The Reserve Bank of India (RBI) has raised a red-flag on the spike in non-performing assets (NPAs) under the government’s flagship scheme to support micro enterprises in the country, the Pradhan Mantri Mudra Yojana (PMMY).
The PMMY was launched on 8th April, 2015. Under the scheme, banks are required to finance micro and small entrepreneurs for up to Rs. 10 lakh. Loans can be granted under three categories –
- Up to Rs. 50,000 under ‘Shishu‘
- Rs. 50,001-Rs. 5 lakh under ‘Kishore‘
- Between Rs. 5,00,001 & Rs. 10 lakh under ‘Tarun‘ category
As per some sources in the Finance Ministry, the RBI has cautioned the ministry that the scheme might turn-out to be the next big source of NPAs, which have plagued the banking system.
- The central bank data indicates how bad loans rose to Rs. 11,000 crore under the scheme
- As per the annual report of PMMY, 2017-18, total disbursements under the scheme stood at Rs. 2.46 trillion in FY 18
- Out of this, 40% were disbursed to women entrepreneurs and 33% to social categories. More than 4.81 crore micro-borrowers have benefited through PMMY during the year FY 2017-18
Prashant Kumar, CFO and deputy MD of State Bank of India (SBI), shared his views on the same with CNBC-TV18 on Monday. He quoted:
“Mudra scheme is for small micro, small and medium enterprises (MSME) loans. I think we see even in the past, MSME is a little higher NPA percentage, always in the MSME. This is not like this issue is very critical. All the banks need to improve in terms of financing MSME sector.”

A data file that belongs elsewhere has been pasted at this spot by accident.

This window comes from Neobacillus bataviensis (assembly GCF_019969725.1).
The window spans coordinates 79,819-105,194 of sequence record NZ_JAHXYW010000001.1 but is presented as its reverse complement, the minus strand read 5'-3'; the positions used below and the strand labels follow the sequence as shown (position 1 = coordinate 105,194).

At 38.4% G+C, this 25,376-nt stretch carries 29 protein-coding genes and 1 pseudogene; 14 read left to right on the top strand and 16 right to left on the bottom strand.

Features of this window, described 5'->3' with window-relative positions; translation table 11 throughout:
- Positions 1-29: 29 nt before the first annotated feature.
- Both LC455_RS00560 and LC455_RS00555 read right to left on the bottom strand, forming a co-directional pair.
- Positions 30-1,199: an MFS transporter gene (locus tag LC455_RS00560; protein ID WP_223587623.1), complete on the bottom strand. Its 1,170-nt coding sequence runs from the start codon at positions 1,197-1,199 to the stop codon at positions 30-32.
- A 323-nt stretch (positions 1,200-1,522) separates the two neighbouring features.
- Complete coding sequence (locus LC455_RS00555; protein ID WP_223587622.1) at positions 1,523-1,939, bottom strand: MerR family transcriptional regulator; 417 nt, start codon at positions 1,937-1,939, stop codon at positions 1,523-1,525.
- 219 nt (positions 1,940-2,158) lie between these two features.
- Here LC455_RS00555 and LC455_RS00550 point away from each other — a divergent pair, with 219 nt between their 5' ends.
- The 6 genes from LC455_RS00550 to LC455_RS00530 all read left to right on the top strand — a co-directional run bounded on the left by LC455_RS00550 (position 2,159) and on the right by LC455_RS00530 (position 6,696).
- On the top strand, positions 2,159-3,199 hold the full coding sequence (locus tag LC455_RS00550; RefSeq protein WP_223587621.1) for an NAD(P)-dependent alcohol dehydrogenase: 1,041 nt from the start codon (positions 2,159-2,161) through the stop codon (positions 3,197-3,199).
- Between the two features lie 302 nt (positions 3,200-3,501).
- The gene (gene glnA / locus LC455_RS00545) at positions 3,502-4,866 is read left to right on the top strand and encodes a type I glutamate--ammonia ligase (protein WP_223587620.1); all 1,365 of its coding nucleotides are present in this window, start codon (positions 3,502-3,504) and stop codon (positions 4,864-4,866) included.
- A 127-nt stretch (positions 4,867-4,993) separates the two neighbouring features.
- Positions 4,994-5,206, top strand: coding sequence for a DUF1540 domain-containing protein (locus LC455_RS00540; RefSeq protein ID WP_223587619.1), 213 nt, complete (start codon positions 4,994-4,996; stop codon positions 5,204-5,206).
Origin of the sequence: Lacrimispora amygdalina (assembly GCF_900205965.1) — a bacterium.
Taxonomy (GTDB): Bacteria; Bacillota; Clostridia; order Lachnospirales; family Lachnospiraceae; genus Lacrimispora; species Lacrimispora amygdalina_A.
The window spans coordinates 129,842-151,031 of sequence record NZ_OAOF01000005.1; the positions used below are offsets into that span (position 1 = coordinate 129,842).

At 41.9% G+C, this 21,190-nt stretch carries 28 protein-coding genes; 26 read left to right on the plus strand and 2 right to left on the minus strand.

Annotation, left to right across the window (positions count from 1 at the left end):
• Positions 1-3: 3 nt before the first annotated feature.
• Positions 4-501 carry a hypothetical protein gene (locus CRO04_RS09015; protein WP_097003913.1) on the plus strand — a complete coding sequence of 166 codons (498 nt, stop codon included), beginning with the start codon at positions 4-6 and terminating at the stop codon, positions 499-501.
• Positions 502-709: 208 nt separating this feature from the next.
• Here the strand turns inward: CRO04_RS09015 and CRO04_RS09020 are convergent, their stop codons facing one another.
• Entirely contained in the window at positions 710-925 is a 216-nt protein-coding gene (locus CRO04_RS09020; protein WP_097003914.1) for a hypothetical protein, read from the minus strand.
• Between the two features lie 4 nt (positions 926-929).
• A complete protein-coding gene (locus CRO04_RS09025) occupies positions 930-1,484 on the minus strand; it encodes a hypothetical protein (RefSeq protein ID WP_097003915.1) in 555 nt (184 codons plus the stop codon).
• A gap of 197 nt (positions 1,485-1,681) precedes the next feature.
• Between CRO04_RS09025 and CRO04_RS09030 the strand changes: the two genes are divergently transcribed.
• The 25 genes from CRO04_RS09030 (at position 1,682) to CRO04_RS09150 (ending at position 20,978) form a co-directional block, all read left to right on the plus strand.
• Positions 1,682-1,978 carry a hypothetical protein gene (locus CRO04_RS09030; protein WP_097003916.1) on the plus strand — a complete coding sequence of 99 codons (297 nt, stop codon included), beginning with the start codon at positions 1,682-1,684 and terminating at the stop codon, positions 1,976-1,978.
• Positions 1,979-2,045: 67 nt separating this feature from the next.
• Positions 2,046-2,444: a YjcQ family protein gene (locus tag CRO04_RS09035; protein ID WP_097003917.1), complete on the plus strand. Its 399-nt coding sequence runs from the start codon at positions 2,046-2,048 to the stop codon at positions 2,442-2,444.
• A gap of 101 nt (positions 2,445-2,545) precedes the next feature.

“Our book is a very small percentage of the total book and NPA levels are still higher, almost 8-10 percent in the MSME sector. So we are not expecting any further increase in the NPAs in this. Rather we would be in a position to control it better.”
Talking about the bank’s provisioning, Kumar further said,
“We are not expecting any further higher defaults and we are making adequate provisioning. Last quarter, we were 54 percent for the provision coverage ratio and the corporate book was 58 percent. So we will make adequate provisions during the coming quarters. So depending on the requirement, we would align with this.”
“For MSME sector, our total book is something around Rs 2 lakh crore out of a total book size of Rs 21 lakh crore. So it is hardly 10 percent of our total loan book. Number for Mudra scheme, I don’t have it with me right now,” he said.
The RBI’s caution comes at a time when the country’s financial system in reeling under severe stress due to the IL&FS crisis which continues to hurt banks with impairments, the most recent case being IndusInd Bank.
On 9th January, IndusInd Bank in its quarterly earnings result statement, without naming the IL&FS Group, said:
“Advances granted to various companies and SPVs belonging to a Group in the infrastructure sector against certain identified cash flows and pertaining to specific assets are ‘Standard’ as at December 31, 2018 on the basis of the conduct of the accounts till date.
“Since October 1, 2018, certain governance and management changes have taken place in the Group and measures to turn it around through a Resolution Plan are underway.”
The bank said it was monitoring the developments and implications of the ‘Resolution Plan’.
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